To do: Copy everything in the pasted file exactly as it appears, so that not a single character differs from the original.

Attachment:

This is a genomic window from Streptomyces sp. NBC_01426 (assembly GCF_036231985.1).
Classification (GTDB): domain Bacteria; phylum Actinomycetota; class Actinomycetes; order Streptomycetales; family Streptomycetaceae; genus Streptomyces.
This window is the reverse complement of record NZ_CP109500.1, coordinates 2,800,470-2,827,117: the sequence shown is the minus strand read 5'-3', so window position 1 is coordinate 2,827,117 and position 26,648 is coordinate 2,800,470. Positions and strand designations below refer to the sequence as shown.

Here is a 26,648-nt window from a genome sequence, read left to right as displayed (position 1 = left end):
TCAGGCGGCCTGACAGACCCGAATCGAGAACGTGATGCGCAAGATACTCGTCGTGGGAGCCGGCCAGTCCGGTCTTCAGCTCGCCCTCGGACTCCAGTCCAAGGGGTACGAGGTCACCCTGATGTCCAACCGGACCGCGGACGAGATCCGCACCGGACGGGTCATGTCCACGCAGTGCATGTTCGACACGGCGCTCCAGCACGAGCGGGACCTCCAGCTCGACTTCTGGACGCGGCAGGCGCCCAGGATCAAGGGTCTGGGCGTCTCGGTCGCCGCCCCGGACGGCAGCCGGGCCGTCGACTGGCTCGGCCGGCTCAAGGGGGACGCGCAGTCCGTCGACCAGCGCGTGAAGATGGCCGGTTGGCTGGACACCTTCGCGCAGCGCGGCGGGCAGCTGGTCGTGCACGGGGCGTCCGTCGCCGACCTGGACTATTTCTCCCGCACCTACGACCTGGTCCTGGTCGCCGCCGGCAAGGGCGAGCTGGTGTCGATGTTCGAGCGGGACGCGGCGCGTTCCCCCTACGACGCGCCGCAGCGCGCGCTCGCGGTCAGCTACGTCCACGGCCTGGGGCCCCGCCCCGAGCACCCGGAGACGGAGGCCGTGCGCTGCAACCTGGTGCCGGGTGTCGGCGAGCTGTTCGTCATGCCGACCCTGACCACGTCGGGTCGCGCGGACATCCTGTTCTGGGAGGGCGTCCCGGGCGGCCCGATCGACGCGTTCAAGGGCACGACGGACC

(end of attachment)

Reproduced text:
This is a genomic window from Streptomyces sp. NBC_01426 (assembly GCF_036231985.1).
Classification (GTDB): domain Bacteria; phylum Actinomycetota; class Actinomycetes; order Streptomycetales; family Streptomycetaceae; genus Streptomyces.
This window is the reverse complement of record NZ_CP109500.1, coordinates 2,800,470-2,827,117: the sequence shown is the minus strand read 5'-3', so window position 1 is coordinate 2,827,117 and position 26,648 is coordinate 2,800,470. Positions and strand designations below refer to the sequence as shown.

Here is a 26,648-nt window from a genome sequence, read left to right as displayed (position 1 = left end):
TCAGGCGGCCTGACAGACCCGAATCGAGAACGTGATGCGCAAGATACTCGTCGTGGGAGCCGGCCAGTCCGGTCTTCAGCTCGCCCTCGGACTCCAGTCCAAGGGGTACGAGGTCACCCTGATGTCCAACCGGACCGCGGACGAGATCCGCACCGGACGGGTCATGTCCACGCAGTGCATGTTCGACACGGCGCTCCAGCACGAGCGGGACCTCCAGCTCGACTTCTGGACGCGGCAGGCGCCCAGGATCAAGGGTCTGGGCGTCTCGGTCGCCGCCCCGGACGGCAGCCGGGCCGTCGACTGGCTCGGCCGGCTCAAGGGGGACGCGCAGTCCGTCGACCAGCGCGTGAAGATGGCCGGTTGGCTGGACACCTTCGCGCAGCGCGGCGGGCAGCTGGTCGTGCACGGGGCGTCCGTCGCCGACCTGGACTATTTCTCCCGCACCTACGACCTGGTCCTGGTCGCCGCCGGCAAGGGCGAGCTGGTGTCGATGTTCGAGCGGGACGCGGCGCGTTCCCCCTACGACGCGCCGCAGCGCGCGCTCGCGGTCAGCTACGTCCACGGCCTGGGGCCCCGCCCCGAGCACCCGGAGACGGAGGCCGTGCGCTGCAACCTGGTGCCGGGTGTCGGCGAGCTGTTCGTCATGCCGACCCTGACCACGTCGGGTCGCGCGGACATCCTGTTCTGGGAGGGCGTCCCGGGCGGCCCGATCGACGCGTTCAAGGGCACGACGGACC